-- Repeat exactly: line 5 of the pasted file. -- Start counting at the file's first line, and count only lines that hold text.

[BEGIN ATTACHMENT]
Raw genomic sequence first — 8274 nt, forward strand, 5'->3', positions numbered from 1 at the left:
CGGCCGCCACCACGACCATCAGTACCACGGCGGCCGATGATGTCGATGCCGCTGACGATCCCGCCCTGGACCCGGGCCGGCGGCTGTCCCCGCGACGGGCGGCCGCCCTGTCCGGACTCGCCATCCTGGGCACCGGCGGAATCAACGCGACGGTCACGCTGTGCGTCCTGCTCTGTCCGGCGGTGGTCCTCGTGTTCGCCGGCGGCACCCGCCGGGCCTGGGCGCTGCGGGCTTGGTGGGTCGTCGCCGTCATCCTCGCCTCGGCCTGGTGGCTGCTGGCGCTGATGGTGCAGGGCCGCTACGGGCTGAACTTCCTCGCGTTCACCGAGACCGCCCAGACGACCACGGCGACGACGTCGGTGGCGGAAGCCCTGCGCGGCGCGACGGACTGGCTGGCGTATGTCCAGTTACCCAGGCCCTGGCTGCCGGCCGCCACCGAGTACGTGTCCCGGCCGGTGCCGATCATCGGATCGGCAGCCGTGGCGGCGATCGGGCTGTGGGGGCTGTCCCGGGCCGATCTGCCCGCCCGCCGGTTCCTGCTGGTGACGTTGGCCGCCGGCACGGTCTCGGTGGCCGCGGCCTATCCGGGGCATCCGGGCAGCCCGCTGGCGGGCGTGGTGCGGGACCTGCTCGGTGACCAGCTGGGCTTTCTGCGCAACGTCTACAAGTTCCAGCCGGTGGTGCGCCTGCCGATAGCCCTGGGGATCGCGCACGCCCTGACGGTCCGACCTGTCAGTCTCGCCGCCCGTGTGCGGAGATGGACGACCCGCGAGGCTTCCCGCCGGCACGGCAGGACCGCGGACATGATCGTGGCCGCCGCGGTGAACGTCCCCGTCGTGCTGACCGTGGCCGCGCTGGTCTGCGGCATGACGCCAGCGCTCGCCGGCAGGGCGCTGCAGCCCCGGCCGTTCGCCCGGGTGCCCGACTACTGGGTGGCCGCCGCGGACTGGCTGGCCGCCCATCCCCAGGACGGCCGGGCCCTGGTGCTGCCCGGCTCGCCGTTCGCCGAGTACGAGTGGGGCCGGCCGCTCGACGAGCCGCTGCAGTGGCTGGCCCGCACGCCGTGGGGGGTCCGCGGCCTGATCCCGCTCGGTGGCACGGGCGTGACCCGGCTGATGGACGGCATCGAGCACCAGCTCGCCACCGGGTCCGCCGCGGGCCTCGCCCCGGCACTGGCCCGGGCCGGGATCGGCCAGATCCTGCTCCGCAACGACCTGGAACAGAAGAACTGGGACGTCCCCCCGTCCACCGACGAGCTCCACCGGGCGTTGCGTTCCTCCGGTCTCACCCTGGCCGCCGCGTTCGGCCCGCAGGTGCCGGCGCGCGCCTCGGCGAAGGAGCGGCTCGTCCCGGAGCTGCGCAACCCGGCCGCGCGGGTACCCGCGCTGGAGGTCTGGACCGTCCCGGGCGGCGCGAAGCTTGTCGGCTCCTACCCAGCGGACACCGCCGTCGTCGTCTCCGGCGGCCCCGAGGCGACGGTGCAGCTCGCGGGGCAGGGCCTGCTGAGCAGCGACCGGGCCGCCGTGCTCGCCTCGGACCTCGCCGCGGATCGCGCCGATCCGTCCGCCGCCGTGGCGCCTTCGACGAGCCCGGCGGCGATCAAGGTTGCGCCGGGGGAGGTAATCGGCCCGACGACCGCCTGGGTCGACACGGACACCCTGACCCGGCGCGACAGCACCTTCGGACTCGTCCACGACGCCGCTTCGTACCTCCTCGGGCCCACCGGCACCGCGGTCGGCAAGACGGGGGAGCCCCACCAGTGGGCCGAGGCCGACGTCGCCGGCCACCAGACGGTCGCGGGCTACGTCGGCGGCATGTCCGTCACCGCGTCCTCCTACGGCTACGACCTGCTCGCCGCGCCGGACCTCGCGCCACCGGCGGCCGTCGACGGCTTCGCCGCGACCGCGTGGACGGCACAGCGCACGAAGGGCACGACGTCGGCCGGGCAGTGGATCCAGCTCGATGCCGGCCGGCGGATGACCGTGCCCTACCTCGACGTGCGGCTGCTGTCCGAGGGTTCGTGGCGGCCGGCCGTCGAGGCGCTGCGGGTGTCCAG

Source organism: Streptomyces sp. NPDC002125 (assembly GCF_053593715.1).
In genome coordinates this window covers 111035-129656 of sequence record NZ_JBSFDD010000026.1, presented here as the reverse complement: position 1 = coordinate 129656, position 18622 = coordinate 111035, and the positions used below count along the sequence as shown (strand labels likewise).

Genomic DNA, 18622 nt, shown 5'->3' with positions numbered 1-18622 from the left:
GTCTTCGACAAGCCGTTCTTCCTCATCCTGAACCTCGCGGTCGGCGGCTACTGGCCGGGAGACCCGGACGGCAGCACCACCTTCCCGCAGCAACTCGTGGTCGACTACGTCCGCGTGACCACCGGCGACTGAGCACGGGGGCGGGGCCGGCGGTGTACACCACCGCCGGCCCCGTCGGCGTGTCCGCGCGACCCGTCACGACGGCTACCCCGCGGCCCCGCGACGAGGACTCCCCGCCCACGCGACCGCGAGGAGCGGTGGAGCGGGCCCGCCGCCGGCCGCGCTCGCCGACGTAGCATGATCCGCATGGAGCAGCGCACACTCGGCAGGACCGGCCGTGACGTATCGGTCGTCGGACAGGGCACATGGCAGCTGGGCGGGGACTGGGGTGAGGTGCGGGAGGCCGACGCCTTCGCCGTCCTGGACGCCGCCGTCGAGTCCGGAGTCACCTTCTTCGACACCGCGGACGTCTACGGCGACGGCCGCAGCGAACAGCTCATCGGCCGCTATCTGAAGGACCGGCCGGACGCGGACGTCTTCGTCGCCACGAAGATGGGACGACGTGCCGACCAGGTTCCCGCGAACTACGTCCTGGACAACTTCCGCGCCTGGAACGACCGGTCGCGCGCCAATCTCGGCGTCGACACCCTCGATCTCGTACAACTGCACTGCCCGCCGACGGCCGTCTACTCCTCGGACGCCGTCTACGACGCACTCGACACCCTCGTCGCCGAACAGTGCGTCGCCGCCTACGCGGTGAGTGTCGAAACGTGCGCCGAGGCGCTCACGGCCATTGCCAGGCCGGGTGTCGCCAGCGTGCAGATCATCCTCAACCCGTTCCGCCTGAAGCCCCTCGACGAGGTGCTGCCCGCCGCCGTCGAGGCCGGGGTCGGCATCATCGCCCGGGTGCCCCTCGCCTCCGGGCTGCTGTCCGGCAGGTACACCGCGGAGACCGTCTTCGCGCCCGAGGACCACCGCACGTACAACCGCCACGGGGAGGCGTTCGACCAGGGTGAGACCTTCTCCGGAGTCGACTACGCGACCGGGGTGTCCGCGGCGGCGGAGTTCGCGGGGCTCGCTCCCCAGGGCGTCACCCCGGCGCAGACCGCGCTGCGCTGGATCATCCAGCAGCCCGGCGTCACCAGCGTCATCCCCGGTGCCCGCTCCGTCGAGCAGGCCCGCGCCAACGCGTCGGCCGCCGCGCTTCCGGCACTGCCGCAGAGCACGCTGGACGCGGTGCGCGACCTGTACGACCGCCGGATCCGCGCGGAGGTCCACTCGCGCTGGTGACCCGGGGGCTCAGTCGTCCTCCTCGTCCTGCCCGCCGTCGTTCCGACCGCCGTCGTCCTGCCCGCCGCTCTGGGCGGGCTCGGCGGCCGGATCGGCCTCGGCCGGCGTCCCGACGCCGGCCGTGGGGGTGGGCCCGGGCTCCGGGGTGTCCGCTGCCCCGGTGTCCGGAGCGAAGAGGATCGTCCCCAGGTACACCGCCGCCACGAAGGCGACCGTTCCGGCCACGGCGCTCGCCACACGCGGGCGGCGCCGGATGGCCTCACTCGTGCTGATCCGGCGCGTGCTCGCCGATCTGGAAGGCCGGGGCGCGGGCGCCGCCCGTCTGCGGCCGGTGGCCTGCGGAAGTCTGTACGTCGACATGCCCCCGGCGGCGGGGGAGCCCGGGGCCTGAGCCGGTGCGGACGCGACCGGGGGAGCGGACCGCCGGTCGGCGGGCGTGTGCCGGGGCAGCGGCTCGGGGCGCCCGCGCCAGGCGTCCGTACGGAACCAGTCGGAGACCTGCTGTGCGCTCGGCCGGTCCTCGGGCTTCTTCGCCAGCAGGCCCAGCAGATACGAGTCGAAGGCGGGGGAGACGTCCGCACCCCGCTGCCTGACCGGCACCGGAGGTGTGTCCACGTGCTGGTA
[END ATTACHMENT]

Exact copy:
Genomic DNA, 18622 nt, shown 5'->3' with positions numbered 1-18622 from the left: